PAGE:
With her 60-second Oscar speech in 1973, Indigenous actor Sacheen Littlefeather made history. As the first Native American woman to stand on the Academy Award stage, she refused to accept Marlon Brando’s award for his performance in The Godfather on his behalf and stood up for her suffering community.
“He very regretfully cannot accept this very generous award,” Littlefeather said in her speech. “And the reasons for this being are the treatment of American Indians today by the film industry… and on television in movie re-runs, and also with recent happenings at Wounded Knee.”
This action would not only incur the wrath of John Wayne, the FBI, and the general public, but help end the media blackout on Wounded Knee against the American Indian Movement. In a new interview with Variety, Littlefeather reflects on the moment all these years later and its tangible effects on the Indigenous community and her career.
“As I walked off that stage, I did in the ways of courage, honor, grace, dignity and truthfulness,” Littlefeather says. “I did so in the ways of my ancestors and the ways of Indigenous women. I was met with the stereotypical tomahawk chop, individuals who called at me, and I ignored all of them. I continued to walk straight ahead with a couple of armed guards beside me, and I held my head high and was proud to be the first Indigenous woman in the history of the Academy Awards to make that political statement.”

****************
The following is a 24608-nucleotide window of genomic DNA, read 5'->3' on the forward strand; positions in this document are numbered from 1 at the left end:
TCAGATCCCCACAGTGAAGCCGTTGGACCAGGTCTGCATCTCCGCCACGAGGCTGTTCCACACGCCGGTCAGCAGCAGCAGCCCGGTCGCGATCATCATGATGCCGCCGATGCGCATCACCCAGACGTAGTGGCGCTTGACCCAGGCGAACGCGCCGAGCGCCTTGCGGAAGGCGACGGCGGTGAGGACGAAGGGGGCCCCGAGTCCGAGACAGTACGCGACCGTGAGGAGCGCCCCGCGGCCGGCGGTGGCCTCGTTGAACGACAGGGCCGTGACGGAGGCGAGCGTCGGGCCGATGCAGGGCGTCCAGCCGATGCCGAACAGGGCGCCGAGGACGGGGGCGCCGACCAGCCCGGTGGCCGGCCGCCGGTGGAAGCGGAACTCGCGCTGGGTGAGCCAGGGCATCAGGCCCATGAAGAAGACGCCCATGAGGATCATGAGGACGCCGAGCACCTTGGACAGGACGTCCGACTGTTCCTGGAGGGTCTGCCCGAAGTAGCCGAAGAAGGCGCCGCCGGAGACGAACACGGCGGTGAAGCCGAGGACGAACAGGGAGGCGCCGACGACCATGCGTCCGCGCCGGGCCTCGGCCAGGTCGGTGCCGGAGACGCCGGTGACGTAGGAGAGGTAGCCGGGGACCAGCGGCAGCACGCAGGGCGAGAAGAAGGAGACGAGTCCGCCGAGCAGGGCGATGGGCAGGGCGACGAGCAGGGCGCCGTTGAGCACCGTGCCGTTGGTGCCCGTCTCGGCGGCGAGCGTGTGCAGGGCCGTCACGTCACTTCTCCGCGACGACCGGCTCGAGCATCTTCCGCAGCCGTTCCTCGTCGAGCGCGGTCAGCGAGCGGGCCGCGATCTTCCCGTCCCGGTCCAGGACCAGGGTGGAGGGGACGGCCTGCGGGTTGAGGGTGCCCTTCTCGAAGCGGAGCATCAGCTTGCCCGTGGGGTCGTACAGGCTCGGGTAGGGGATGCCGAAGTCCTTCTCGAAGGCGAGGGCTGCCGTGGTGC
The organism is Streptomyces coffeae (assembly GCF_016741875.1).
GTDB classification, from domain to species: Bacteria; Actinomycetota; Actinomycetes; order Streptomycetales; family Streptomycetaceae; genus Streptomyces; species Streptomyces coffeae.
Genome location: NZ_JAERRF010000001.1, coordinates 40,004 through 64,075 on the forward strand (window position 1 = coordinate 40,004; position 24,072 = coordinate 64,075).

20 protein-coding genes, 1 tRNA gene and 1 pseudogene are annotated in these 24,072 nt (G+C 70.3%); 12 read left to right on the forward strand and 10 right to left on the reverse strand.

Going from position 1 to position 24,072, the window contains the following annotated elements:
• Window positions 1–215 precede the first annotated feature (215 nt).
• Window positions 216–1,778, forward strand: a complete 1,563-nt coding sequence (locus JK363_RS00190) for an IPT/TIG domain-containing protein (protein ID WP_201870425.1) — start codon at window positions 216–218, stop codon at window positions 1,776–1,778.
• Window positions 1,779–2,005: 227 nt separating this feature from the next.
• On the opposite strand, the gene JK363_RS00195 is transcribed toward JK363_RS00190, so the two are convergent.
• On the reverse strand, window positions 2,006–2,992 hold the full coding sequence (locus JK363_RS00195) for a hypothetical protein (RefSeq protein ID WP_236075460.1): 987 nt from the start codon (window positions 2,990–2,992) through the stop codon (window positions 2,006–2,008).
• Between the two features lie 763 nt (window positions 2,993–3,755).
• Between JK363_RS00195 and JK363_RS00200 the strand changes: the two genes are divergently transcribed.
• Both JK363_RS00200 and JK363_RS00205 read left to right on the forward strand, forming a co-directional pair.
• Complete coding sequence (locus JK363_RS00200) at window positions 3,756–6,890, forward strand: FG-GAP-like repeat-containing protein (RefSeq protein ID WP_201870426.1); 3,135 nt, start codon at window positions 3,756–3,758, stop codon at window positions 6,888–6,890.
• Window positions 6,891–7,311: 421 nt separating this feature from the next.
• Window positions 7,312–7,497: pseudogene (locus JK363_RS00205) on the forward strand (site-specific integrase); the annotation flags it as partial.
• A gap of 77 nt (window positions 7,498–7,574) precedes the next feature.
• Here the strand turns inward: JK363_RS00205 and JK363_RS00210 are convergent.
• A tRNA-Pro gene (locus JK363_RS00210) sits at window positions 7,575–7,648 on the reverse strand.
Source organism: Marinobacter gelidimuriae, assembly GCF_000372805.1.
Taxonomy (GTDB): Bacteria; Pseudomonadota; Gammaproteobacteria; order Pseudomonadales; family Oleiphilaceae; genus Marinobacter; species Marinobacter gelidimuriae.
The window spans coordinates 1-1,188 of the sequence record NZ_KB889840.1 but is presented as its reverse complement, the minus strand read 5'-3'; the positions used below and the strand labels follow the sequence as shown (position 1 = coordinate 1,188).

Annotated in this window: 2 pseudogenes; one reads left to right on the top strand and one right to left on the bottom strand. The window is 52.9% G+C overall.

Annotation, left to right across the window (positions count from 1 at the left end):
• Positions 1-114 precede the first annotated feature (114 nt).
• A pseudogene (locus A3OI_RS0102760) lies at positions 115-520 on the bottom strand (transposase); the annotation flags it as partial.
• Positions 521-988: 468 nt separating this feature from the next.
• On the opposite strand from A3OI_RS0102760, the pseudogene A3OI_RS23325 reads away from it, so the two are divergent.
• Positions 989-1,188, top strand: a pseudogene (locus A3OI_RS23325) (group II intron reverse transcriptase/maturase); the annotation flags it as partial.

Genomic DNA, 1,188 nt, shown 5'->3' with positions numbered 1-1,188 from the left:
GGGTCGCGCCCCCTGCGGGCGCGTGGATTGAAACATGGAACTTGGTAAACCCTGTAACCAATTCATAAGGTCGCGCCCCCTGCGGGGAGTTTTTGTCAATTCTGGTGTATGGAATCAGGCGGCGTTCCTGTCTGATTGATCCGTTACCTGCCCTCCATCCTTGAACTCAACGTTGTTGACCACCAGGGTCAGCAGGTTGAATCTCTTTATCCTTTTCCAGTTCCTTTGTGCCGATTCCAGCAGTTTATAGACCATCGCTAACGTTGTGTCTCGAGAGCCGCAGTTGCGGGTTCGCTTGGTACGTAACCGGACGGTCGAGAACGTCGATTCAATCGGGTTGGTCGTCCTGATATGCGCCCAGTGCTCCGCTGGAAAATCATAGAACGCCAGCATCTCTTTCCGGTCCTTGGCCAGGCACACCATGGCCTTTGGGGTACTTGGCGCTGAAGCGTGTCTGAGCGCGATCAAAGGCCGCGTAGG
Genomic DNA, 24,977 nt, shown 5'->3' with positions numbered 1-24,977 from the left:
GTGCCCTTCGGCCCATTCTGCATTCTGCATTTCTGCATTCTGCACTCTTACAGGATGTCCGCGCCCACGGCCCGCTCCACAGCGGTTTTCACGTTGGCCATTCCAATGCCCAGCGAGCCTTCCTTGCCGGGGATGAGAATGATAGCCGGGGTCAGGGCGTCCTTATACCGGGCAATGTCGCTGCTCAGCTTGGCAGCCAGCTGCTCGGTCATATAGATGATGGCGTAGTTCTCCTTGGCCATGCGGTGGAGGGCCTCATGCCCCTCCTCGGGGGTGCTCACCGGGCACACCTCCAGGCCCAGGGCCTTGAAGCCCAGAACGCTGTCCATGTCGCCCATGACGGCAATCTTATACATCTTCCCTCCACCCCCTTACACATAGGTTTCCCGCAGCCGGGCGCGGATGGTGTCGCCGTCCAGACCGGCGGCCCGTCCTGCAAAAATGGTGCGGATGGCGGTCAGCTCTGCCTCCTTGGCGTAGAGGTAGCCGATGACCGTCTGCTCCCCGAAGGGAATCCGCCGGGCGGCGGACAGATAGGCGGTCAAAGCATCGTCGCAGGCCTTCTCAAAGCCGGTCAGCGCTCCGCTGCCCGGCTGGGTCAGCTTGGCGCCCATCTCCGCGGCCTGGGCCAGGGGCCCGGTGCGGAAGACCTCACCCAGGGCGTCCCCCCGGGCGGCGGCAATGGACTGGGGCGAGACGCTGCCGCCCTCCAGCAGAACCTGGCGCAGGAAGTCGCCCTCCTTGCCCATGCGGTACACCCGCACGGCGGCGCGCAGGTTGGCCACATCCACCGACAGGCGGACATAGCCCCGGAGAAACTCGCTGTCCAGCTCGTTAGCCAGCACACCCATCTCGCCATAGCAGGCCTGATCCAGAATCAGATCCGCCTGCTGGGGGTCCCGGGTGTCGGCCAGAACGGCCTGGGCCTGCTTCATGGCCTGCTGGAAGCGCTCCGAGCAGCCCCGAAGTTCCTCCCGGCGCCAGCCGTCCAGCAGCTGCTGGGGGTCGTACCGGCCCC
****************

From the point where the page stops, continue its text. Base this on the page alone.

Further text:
While the boos heard during her speech would eventually fade away, Littlefeather says the FBI worked hard to ensure the end of her acting career.
“Way back then, when I did that, I was boycotted by the FBI. They went around Hollywood and told people not to hire me,” Littlefeather says of the aftermath. “If they did, they would shut their film production down. In addition, other people were let on talk shows like Johnny Carson, Merv Griffin, and other popular talk shows. They could go on there and talk about me, but I was never allowed to go on them and represent myself.”
In spite of all of this, Littlefeather says she would do it over again “in a heartbeat.”
“I did not do this totally for Marlon,” Littlefeather says. “I did not do this on my behalf. I did this for all Native people everywhere who suffered from racial prejudice and discrimination. I did it for all of those who were born under the umbrella of genocide, in the United States, and Canada, and for all of us who have suffered through extreme stereotypes which were not of our choosing.”
Nearly 50 years after Littlefeather’s speech, she received an official apology from the Academy of Motion Picture Arts and Sciences. This weekend, the Academy will host a “very special program of conversation, reflection, healing and celebration,” titled An Evening With Sacheen Littlefeather.